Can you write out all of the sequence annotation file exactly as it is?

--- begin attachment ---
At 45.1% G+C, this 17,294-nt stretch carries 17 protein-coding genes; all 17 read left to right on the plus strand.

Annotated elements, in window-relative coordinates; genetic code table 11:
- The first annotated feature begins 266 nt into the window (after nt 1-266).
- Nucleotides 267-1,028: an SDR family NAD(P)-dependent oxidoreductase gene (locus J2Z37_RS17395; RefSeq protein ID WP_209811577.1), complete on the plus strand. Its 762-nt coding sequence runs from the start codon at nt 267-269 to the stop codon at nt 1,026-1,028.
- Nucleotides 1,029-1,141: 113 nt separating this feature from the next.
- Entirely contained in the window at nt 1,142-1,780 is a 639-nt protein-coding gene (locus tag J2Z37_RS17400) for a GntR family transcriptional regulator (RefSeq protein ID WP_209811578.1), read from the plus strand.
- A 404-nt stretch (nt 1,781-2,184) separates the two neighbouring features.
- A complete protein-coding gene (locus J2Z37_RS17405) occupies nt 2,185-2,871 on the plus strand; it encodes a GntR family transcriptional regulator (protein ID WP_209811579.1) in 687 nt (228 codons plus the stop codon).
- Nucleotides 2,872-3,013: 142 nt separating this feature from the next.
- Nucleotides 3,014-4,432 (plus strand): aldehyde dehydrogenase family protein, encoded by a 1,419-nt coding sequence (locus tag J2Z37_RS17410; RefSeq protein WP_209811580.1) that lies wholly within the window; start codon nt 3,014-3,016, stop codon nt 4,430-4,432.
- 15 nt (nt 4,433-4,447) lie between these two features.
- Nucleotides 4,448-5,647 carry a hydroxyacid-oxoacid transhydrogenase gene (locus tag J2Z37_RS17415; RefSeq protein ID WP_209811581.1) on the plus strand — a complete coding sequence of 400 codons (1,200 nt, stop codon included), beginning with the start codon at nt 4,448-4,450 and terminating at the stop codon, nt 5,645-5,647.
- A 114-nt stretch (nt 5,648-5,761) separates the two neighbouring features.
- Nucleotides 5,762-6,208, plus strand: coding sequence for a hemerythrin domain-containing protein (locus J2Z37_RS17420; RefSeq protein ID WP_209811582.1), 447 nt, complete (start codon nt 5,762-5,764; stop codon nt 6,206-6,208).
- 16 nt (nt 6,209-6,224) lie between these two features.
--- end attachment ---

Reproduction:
At 45.1% G+C, this 17,294-nt stretch carries 17 protein-coding genes; all 17 read left to right on the plus strand.

Annotated elements, in window-relative coordinates; genetic code table 11:
- The first annotated feature begins 266 nt into the window (after nt 1-266).
- Nucleotides 267-1,028: an SDR family NAD(P)-dependent oxidoreductase gene (locus J2Z37_RS17395; RefSeq protein ID WP_209811577.1), complete on the plus strand. Its 762-nt coding sequence runs from the start codon at nt 267-269 to the stop codon at nt 1,026-1,028.
- Nucleotides 1,029-1,141: 113 nt separating this feature from the next.
- Entirely contained in the window at nt 1,142-1,780 is a 639-nt protein-coding gene (locus tag J2Z37_RS17400) for a GntR family transcriptional regulator (RefSeq protein ID WP_209811578.1), read from the plus strand.
- A 404-nt stretch (nt 1,781-2,184) separates the two neighbouring features.
- A complete protein-coding gene (locus J2Z37_RS17405) occupies nt 2,185-2,871 on the plus strand; it encodes a GntR family transcriptional regulator (protein ID WP_209811579.1) in 687 nt (228 codons plus the stop codon).
- Nucleotides 2,872-3,013: 142 nt separating this feature from the next.
- Nucleotides 3,014-4,432 (plus strand): aldehyde dehydrogenase family protein, encoded by a 1,419-nt coding sequence (locus tag J2Z37_RS17410; RefSeq protein WP_209811580.1) that lies wholly within the window; start codon nt 3,014-3,016, stop codon nt 4,430-4,432.
- 15 nt (nt 4,433-4,447) lie between these two features.
- Nucleotides 4,448-5,647 carry a hydroxyacid-oxoacid transhydrogenase gene (locus tag J2Z37_RS17415; RefSeq protein ID WP_209811581.1) on the plus strand — a complete coding sequence of 400 codons (1,200 nt, stop codon included), beginning with the start codon at nt 4,448-4,450 and terminating at the stop codon, nt 5,645-5,647.
- A 114-nt stretch (nt 5,648-5,761) separates the two neighbouring features.
- Nucleotides 5,762-6,208, plus strand: coding sequence for a hemerythrin domain-containing protein (locus J2Z37_RS17420; RefSeq protein ID WP_209811582.1), 447 nt, complete (start codon nt 5,762-5,764; stop codon nt 6,206-6,208).
- 16 nt (nt 6,209-6,224) lie between these two features.